New York Times correspondent Elisabeth Rosenthal, M.D., to deliver annual Bryant Lecture on Feb. 11
SAN ANTONIO (Feb. 7, 2014) — New York Times correspondent Elisabeth Rosenthal, M.D., whose yearlong “Paying Till It Hurts” series investigates the complex reasons why the United States leads the world in medical spending, will speak Tuesday, Feb. 11, at The University of Texas Health Science Center at San Antonio.
Her lecture, “Medical Prices in the U.S.: A Problem We Can’t Ignore,” is scheduled for 5:30 p.m. in the UT Health Science Center’s Holly Auditorium at 7703 Floyd Curl Drive in San Antonio. The event is free and open to the public.
It is the 11th annual Frank Bryant Jr., M.D., Memorial Lecture in Medical Ethics, organized by the Center for Medical Humanities & Ethics at the Health Science Center.
A physician with 20 years’ experience at one of the world’s most influential newspapers, Dr. Rosenthal seeks to bring new understanding to a looming challenge facing the United States: unsustainably high medical costs, which threaten the health and finances of individuals and the nation.
Her investigation has led to a half-dozen lengthy front-page stories in the New York Times, with more on the way. The stories tease apart the tangled reasons for the nation’s $2.7 trillion annual health bill: a fragmented system, opaque pricing, lack of regulation, item-by-item billing, hospital mergers and more.
The series considers the largest segments of medical spending: hospital and physician charges, prescription drugs, medical devices, procedures and tests. All the while, it asks why Americans pay so much more when studies have repeatedly shown that they do not get better care than residents of other developed countries.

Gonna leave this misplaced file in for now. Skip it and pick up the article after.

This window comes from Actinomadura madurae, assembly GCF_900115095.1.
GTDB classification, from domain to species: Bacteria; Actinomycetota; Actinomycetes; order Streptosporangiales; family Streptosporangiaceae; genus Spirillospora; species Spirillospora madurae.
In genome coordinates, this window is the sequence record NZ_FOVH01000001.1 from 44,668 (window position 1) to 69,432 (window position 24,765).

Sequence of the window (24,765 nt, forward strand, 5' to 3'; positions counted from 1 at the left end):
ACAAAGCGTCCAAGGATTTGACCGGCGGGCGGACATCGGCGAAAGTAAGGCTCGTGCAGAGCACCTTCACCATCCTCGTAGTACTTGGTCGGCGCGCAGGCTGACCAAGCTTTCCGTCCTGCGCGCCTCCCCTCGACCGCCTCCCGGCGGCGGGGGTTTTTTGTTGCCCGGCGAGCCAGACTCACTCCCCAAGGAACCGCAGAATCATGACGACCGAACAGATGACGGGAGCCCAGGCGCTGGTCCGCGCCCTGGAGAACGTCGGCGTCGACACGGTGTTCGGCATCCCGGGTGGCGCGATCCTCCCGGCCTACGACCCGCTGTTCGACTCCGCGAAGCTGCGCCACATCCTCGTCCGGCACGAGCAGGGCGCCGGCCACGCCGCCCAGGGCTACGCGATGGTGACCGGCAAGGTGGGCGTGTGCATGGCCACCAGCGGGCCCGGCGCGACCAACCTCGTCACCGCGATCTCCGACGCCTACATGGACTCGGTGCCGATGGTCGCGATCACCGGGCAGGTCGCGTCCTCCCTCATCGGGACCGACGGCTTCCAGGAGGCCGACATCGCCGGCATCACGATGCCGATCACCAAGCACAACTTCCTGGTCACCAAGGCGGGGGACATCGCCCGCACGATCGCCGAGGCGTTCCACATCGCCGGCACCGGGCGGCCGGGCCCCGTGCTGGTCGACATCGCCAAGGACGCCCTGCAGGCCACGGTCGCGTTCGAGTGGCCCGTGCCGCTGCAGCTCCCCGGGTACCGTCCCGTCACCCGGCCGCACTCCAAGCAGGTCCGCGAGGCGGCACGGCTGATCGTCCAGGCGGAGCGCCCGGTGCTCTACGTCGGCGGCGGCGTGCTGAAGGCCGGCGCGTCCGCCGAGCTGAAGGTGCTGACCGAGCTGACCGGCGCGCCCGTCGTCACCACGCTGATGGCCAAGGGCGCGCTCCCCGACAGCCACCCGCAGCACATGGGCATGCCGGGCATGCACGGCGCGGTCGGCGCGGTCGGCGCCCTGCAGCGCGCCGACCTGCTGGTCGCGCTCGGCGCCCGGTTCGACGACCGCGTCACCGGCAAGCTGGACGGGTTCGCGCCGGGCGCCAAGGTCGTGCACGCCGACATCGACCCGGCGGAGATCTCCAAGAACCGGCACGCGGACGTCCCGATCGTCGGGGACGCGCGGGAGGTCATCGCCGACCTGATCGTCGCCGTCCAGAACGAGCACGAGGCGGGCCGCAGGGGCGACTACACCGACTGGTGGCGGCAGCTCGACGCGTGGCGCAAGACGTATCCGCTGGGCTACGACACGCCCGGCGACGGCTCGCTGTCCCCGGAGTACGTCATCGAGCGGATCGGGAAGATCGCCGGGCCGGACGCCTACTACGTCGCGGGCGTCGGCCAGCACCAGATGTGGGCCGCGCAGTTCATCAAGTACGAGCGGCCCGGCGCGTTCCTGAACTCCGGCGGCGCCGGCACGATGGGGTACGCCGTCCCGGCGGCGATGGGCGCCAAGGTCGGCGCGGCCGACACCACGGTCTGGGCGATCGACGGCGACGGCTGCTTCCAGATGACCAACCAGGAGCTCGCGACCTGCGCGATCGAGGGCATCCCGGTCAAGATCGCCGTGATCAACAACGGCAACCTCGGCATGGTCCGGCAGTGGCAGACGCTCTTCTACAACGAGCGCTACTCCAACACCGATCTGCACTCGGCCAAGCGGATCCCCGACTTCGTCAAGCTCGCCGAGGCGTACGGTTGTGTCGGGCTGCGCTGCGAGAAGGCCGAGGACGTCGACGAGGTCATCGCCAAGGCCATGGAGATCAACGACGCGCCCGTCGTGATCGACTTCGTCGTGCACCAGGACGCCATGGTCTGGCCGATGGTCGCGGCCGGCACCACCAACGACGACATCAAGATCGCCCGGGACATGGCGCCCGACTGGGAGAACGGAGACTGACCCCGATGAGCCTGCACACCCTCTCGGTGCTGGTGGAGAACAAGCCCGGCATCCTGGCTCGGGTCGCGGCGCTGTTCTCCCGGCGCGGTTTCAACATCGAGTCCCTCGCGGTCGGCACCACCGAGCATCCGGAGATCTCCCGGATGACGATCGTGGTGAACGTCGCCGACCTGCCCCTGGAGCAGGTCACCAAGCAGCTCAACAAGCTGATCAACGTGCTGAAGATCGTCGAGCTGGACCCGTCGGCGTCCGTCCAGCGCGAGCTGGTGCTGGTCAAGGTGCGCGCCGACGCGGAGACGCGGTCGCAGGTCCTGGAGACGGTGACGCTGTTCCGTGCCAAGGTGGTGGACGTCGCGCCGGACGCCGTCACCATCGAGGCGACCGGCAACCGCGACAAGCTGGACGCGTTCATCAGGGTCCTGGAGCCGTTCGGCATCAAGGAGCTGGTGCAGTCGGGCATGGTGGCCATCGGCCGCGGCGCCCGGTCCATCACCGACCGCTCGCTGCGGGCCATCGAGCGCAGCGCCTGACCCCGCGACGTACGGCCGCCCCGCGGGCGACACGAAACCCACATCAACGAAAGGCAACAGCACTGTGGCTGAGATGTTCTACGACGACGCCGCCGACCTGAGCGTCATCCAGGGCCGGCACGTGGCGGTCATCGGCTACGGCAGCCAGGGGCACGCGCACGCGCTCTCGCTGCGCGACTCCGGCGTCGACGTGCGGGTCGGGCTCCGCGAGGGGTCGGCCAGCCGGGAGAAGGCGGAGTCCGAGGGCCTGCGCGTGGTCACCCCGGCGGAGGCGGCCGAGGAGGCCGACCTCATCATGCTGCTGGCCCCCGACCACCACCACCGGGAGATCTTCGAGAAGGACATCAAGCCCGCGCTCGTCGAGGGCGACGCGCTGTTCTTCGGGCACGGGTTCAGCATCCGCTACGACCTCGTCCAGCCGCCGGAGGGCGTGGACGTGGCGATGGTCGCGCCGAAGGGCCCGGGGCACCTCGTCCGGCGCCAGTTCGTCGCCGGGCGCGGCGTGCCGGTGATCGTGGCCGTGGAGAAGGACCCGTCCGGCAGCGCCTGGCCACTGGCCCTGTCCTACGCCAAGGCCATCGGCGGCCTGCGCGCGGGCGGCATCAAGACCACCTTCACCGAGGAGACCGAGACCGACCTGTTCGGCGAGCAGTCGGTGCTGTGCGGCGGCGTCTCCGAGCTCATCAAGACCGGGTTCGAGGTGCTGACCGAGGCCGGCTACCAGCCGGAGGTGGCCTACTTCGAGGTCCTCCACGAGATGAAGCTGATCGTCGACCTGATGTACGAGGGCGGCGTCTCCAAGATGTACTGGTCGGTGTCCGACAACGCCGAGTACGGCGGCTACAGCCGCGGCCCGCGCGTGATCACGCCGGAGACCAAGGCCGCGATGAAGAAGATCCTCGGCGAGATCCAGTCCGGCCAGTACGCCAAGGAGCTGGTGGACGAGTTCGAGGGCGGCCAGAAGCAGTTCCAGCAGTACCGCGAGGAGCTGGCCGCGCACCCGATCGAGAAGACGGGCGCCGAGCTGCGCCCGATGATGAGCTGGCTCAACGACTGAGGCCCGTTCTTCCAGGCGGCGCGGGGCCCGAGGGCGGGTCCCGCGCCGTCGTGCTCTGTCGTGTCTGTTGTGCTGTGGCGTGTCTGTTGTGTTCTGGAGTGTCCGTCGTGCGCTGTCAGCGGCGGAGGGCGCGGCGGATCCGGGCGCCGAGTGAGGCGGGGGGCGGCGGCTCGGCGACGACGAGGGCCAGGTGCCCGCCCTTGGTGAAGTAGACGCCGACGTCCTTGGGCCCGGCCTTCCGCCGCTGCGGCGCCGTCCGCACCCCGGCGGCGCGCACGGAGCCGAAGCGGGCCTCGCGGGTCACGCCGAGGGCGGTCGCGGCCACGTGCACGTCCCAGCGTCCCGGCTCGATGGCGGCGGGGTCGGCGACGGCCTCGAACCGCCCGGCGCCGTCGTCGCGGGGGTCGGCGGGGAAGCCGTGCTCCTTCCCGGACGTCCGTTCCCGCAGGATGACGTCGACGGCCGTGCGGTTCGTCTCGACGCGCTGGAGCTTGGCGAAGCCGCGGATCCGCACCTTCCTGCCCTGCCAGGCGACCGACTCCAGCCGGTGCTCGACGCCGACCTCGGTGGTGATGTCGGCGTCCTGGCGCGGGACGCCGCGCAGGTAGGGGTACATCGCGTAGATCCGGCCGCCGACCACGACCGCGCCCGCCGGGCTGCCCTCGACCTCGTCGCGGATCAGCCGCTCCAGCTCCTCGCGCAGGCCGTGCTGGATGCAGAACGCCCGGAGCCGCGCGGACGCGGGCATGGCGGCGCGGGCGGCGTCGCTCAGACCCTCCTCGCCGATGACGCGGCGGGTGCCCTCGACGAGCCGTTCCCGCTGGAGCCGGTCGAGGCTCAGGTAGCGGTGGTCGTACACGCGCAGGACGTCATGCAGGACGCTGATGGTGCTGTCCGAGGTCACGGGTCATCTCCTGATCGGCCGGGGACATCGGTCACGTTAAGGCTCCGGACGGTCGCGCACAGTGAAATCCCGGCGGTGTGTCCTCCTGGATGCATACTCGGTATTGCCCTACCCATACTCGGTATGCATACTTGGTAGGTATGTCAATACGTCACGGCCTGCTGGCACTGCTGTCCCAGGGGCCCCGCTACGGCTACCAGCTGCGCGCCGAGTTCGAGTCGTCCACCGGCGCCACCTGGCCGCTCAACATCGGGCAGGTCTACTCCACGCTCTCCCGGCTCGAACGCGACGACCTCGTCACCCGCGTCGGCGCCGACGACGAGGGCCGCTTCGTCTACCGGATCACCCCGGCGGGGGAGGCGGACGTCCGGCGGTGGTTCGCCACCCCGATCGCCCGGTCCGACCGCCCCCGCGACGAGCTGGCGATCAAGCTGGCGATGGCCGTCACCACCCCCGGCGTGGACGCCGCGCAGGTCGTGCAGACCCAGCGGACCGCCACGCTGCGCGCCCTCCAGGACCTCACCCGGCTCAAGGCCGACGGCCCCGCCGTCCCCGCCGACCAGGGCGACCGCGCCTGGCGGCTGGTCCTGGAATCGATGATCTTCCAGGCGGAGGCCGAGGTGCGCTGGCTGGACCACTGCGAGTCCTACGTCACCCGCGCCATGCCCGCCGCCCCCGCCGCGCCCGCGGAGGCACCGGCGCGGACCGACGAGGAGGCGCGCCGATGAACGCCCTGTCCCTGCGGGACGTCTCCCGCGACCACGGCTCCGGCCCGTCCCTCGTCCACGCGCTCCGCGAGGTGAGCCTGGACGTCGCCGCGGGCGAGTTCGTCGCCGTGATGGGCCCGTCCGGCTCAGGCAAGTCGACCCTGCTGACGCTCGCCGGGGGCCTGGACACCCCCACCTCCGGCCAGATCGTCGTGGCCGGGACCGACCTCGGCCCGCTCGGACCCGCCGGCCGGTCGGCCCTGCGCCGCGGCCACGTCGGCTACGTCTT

“The intent of ‘Paying Till It Hurts’ is to start a national conversation about what medical care is costing us, and this country,” said Dr. Rosenthal, whose series notes that the Congressional Budget Office found if medical costs continue to grow, they will eventually account for the nation’s entire economic output. “Many Americans, and especially those with good insurance, are unaware of the true cost of medical care. But it’s inescapable. We’re all paying for it.”
And, Dr. Rosenthal’s series asserts, everyone shares responsibility for creating the current reality. That includes a health care industry chasing profits but also encompasses patients who do not consider whether a test or procedure is necessary because insurance covers it; politicians who have often shied away from finding solutions; and physicians who, by necessity or for profit, have become more focused on return on investment.
Ruth Berggren, M.D., director of the Center for Medical Humanities & Ethics, said the discussion is critically important to every American and especially significant for Health Science Center students, who soon will be confronted with this system while trying to make the best decisions for patients.
“Being an ethical health professional means recognizing how the cost of health care affects patients,” said Dr. Berggren, an infectious disease specialist and professor in the School of Medicine at the Health Science Center. “Those costs have restricted access to care for some patients, bankrupted others and consume a growing share of household and public budgets. We need to be conscious of how the decisions we make are influenced by this system, and how they reinforce it.”
The lecture series is named for Frank Bryant Jr., M.D., an advocate for the medically underserved in East San Antonio and strong proponent of access to health care for all people. Dr. Bryant co-developed the East San Antonio Medical Center and co-founded the Ella Austin Health Clinic, where he was the first medical director. He was the first African-American president of the Bexar County Medical Society and the first president of the C.A. Whittier Medical Society.
Dr. Bryant died in 1999. To honor him, the Texas Medical Foundation provided the Health Science Center with funding for this lecture series in 2002.
The University of Texas Health Science Center at San Antonio, one of the country’s leading health sciences universities, ranks in the top 3 percent of all institutions worldwide receiving National Institutes of Health funding. The university’s schools of medicine, nursing, dentistry, health professions and graduate biomedical sciences have produced more than 29,000 graduates. The $765 million operating budget supports eight campuses in San Antonio, Laredo, Harlingen and Edinburg. For more information on the many ways “We make lives better®,” visit www.uthscsa.edu.